New Zealand Law Society - Law Society supports new body to review potential miscarriages of justice

Law Society supports new body to review potential miscarriages of justice

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A bill establishing an independent body to review potential miscarriages of justice, and refer suitable cases to appeal courts, will enhance transparency and public confidence in the criminal justice system, the New Zealand Law Society says.  

The Law Society has presented its submission on the Criminal Cases Review Commission Bill to Parliament’s Justice select committee. It says the bill will bring New Zealand into line with comparable jurisdictions that have independent bodies assessing potential miscarriages of justice.

“The current mechanism in New Zealand for referring potential miscarriages of justice to the appeal courts – the exercise of the Royal prerogative of mercy – has been criticised as slow, not sufficiently independent, and inaccessible to minority groups. Establishing a new body will improve public confidence in the independence and transparency of reviews of suspected miscarriages of justice,” Law Society spokesperson Professor Warren Brookbanks told the select committee.

The new Criminal Cases Review Commission will also have investigative and ‘own motion’ powers that aren’t available under the current system, which will significantly improve the scope and outcome of reviews, Professor Brookbanks said.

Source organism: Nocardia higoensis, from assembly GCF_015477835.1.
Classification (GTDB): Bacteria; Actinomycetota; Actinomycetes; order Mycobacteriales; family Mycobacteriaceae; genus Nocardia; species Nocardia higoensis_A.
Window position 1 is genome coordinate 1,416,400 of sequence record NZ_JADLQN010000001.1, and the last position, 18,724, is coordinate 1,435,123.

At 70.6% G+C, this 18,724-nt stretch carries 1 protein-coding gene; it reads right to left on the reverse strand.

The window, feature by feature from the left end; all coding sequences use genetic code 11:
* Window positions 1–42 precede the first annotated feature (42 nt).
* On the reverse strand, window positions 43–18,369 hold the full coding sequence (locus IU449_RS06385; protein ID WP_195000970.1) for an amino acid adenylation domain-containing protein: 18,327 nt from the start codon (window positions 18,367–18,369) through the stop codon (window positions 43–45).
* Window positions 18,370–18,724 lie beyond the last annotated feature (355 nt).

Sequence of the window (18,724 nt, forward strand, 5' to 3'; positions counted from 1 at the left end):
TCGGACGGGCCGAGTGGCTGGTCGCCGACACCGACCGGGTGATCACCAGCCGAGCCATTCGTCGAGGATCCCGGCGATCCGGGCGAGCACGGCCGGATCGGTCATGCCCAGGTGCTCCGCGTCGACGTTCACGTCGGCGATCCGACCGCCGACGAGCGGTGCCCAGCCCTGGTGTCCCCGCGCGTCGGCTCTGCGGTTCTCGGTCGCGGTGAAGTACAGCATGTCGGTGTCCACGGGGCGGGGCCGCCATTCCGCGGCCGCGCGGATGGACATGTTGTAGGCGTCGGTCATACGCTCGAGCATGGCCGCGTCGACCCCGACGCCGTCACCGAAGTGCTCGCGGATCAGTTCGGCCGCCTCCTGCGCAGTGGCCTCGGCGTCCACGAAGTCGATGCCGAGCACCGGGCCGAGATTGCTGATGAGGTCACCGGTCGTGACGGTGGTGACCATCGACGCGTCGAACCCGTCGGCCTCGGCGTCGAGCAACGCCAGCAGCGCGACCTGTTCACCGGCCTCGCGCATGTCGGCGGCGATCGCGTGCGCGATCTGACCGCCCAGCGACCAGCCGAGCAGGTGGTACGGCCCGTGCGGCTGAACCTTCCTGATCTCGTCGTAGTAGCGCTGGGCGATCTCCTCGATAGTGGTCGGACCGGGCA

The Law Society raised one issue for the select committee to consider, in relation to whether current or retired judges should be eligible for appointment to the Commission. The bill currently allows judges to be appointed, although there may be concerns that this undermines the Commission’s independence from the judicial system.

Professor Brookbanks highlighted the concern that members of the Commission who do not have judicial experience may defer to a judge’s mana and experience in the criminal justice system when considering whether to refer a conviction or sentence to an appeal court.  

Even if there is no actual deference, there is a risk that public perceptions of judicial influence may undermine the Commission’s credibility, resulting in limited uptake of its services. This concern is particularly acute in respect of the Commission’s ‘own motion’ powers to initiate investigations into the criminal justice system, which may focus on matters of judicial practice or court procedures relating to miscarriages of justice.

However, the Law Society also acknowledged the counterargument that in a small jurisdiction such as New Zealand, excluding a significant pool of qualified people such as judges may increase the challenges of resourcing the Commission.